WASHINGTON, D.C. —Senator John Kerry, Chairman of the Senate Committee on Small Business and Entrepreneurship, welcomed two Massachusetts business champions at today’s “Opportunities and Challenges for Women Entrepreneurs on the 20th Anniversary of the Women’s Business Ownership Act” roundtable event.

Kip Hollister, a participant at the roundtable, is founder and CEO of Hollister, Inc., a recruiting and job placement firm in Boston. Hollister was the winner of the 2008 Boston Chamber of Commerce’s Pinnacle Award for Entrepreneurship and Enterprise Woman of the Year Award.

“I am honored to have Kip here today to celebrate the twentieth anniversary of her business. She’s one example of the many successful women entrepreneurs in this country who have faced adversity but keep their dreams afloat,” said Kerry.

Babson College’s Trish Costello, another participant at the roundtable, has been internationally recognized for her work in educating and preparing venture capital investment partners through the Kauffman Fellows Program and for providing women entrepreneurs help in accessing capital.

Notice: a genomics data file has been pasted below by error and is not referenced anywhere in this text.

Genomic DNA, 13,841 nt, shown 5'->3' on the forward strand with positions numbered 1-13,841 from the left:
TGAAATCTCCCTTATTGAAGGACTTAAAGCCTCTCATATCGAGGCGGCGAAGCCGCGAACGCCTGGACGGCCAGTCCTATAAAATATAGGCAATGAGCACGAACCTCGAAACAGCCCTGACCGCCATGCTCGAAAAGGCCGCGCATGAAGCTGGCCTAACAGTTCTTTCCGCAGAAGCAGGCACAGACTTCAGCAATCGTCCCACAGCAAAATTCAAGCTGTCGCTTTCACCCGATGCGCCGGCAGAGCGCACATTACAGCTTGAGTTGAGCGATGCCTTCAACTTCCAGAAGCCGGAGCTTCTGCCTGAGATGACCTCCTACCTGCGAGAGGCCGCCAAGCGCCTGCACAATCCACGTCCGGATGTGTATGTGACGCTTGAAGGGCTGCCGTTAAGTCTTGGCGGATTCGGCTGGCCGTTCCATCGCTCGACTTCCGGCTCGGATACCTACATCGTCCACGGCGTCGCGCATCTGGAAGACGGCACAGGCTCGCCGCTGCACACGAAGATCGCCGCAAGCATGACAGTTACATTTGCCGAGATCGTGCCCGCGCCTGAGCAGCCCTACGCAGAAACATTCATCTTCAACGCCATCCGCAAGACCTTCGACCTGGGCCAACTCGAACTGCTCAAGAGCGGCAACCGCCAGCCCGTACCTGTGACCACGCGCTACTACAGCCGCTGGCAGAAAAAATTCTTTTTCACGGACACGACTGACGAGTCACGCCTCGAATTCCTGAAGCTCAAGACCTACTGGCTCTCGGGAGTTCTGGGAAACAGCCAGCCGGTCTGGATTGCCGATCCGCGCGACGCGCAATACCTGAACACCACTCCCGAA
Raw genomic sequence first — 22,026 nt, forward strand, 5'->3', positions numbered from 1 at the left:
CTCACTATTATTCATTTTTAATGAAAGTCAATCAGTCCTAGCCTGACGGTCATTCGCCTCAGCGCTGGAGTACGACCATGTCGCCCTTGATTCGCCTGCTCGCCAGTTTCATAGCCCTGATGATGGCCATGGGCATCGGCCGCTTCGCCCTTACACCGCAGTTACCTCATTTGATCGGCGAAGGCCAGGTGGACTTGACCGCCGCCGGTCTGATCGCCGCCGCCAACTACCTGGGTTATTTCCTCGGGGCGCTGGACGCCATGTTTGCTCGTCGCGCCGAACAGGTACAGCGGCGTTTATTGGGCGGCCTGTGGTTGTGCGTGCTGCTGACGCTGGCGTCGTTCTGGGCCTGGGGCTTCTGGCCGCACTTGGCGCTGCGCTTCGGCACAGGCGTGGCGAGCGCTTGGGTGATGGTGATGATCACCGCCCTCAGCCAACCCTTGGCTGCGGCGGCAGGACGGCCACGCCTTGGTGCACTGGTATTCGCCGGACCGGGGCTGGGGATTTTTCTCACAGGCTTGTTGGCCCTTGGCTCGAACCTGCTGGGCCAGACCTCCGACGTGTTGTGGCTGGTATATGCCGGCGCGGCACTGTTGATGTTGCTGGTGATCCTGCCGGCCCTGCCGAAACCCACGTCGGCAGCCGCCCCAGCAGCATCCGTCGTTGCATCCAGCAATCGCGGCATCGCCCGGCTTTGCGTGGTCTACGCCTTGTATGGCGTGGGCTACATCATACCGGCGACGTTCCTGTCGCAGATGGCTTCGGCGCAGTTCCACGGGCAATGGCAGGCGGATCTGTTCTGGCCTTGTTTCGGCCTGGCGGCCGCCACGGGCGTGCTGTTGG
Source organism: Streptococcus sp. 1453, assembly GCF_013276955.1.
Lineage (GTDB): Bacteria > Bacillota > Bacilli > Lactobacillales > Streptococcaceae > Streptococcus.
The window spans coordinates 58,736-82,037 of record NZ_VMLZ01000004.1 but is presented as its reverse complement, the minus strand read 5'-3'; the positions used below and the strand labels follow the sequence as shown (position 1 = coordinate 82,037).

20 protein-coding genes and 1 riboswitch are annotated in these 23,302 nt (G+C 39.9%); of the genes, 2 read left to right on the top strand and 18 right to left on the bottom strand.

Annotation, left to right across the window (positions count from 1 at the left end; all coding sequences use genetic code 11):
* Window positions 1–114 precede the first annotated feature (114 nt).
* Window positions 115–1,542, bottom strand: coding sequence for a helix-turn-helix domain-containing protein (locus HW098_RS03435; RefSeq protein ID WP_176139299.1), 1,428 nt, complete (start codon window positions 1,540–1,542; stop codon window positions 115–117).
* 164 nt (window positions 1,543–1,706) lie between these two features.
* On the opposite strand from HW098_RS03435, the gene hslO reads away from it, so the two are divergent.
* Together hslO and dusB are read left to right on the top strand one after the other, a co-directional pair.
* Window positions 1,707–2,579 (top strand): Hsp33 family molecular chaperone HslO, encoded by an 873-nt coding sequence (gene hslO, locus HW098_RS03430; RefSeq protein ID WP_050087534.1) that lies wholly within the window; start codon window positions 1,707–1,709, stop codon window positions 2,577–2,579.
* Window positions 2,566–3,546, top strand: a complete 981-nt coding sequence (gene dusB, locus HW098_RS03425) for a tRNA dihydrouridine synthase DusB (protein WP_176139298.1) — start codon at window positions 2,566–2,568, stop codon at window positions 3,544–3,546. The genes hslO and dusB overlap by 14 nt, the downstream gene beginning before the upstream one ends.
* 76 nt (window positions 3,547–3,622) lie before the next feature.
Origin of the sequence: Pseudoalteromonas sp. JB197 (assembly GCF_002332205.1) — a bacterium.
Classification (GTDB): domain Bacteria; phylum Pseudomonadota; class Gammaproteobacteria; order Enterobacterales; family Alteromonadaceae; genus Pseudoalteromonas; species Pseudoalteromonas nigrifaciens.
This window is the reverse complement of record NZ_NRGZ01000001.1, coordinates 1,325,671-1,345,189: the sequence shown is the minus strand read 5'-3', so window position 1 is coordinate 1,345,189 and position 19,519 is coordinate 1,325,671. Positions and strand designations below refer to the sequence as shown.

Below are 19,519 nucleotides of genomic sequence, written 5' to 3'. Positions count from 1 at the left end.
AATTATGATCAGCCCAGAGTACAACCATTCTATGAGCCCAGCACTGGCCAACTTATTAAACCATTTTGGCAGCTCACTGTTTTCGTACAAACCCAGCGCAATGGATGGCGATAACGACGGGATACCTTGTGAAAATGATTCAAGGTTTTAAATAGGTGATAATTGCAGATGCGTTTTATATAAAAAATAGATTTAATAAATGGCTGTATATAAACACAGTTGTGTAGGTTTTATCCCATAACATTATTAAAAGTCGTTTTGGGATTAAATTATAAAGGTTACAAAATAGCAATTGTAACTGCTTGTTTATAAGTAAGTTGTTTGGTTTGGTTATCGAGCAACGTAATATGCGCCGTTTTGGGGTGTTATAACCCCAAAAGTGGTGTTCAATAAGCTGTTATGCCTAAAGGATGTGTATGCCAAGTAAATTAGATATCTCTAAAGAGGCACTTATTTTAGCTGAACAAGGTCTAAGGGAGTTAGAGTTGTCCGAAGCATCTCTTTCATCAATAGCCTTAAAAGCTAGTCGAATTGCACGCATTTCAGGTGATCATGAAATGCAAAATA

“While the number of women-owned small firms increases, their access to capital lags and Trish has raised awareness of this challenge,” said Kerry. “I’m proud to sit alongside her today.”

Kerry recognized that despite accounting for 30 percent of all small businesses, women-owned firms receive less than 3.5 percent of federal contracts. To boost women entrepreneurship, Congress passed the Women’s Procurement Program in 2000 - which has yet to be enacted by the President. But the SBA has chosen the narrowest possible way to implement the program - labeling just four of 140 industries studied underrepresented. They submitted this rule for consideration in August and if it is implemented, contracting officers will only be able to restrict competition to women-owned businesses in these limited industries.

“I am vehemently opposed to the Bush adminstration moving forward with the unconstitutional women's procurement rule that makes it harder for women to access federal contracts,” said Kerry. “If the Bush administration gets its way, the underlying principles of the Woman’s Procurement Program will be severely undermined and any meaningful change that we could have enacted will be vastly constrained."